feminist and gender studies; cultural criticism and Spanish poetry; narrative; urban studies; literature

Claudia Contreras Mendoza

Teaching Fellow in Hispanic Studies

ccontrea@hamilton.edu

Language, culture and society; Spanish as a foreign language; English as a foreign language; material design for ESL and SFL class

Careers After Hamilton

Hamilton graduates who concentrated in Hispanic studies are pursuing careers in a variety of fields, including:

  • Bilingual Literacy Tutor, AmeriCorps
  • Executive Director, City of Boston
  • Veterinary Student, Cornell University
  • Spanish Teacher, New York City Department of Education
  • Outreach Manager, Explorer Programs, National Geographic Society
  • Foreign Language Chair, Trinity-Pawling School
  • Executive Vice President/Chief Risk Officer, E*TRADE Financial

Explore Hamilton Stories

Jack Martinez-Arias

Martinez-Arias Publishes in Bulletin of Hispanic Studies

Assistant Professor of Hispanic Studies Jack Martinez-Arias recently published an article titled “Mining, Pollution, and Irony in Manuel Scorza’s Redoble por Rancas (1970)” in the prominent peer-reviewed journal Bulletin of Hispanic Studies, published by Liverpool University Press.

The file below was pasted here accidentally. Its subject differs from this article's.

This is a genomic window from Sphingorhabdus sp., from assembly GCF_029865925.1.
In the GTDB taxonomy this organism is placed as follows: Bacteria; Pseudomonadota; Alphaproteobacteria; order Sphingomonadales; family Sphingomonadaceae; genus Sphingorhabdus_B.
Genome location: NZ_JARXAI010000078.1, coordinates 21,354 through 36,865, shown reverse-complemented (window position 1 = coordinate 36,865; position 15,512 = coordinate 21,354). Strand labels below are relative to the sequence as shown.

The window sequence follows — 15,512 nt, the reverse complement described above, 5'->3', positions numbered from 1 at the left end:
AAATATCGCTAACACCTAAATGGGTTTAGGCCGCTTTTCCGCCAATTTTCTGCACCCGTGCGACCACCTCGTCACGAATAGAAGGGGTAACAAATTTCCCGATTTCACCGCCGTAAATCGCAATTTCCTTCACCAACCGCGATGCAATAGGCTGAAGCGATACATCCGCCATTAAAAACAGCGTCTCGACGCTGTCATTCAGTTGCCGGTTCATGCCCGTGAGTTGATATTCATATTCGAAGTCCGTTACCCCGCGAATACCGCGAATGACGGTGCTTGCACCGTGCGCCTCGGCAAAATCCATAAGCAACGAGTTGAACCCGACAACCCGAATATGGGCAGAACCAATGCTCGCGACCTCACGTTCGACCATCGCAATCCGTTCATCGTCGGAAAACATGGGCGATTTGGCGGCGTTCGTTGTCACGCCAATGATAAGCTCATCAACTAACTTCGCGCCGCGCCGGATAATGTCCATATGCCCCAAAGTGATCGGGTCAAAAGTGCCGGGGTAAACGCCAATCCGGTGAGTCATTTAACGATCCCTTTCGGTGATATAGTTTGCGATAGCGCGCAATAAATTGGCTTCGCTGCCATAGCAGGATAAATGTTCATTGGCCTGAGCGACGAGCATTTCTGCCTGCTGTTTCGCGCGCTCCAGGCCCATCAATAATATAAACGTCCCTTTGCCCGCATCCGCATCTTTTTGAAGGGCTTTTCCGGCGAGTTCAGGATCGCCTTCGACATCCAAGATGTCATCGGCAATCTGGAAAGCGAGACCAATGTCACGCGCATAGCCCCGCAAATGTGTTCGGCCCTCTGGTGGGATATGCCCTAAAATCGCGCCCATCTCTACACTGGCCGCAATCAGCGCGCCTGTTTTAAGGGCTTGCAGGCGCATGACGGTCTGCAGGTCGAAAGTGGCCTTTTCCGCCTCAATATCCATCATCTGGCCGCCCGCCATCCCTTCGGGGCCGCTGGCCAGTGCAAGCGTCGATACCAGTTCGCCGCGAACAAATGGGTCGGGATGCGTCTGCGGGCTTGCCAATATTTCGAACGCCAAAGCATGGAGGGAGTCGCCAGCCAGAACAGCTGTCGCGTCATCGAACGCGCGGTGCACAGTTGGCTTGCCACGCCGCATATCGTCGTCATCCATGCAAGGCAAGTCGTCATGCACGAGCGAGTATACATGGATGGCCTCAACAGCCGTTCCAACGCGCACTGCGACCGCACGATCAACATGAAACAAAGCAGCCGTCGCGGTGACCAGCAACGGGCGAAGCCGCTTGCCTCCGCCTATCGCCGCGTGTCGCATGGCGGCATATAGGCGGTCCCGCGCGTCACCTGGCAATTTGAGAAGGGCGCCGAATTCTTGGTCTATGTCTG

Two students talking at a table in Commons dining hall.

Speaking of Grabbing a Meal …

Amidst the bustling crowds at Commons and McEwen dining halls, language faculty and students sit around a table to enjoy a meal while conversing in their chosen studied language. Hamilton’s “language tables,” as they are known, provide both valuable speaking experience and community building opportunities.

Mexico-U.S. border

Authority in the Borderlands is Students’ Levitt Research Topic

Who do people turn to for help? Many turn to family, close friends, or sometimes, they may even seek out state authorities. But what happens when these options are no longer available — when you have left behind your families and friends, and state authorities will sooner detain you than offer you help? This is the reality for thousands of migrants along the U.S.-Mexico border, and the driving question for a recent summer research project.

Contact

Department Name

Hispanic Studies Department

Contact Name

Jessica Burke, Chair

Office Location
198 College Hill Road
Clinton, NY 13323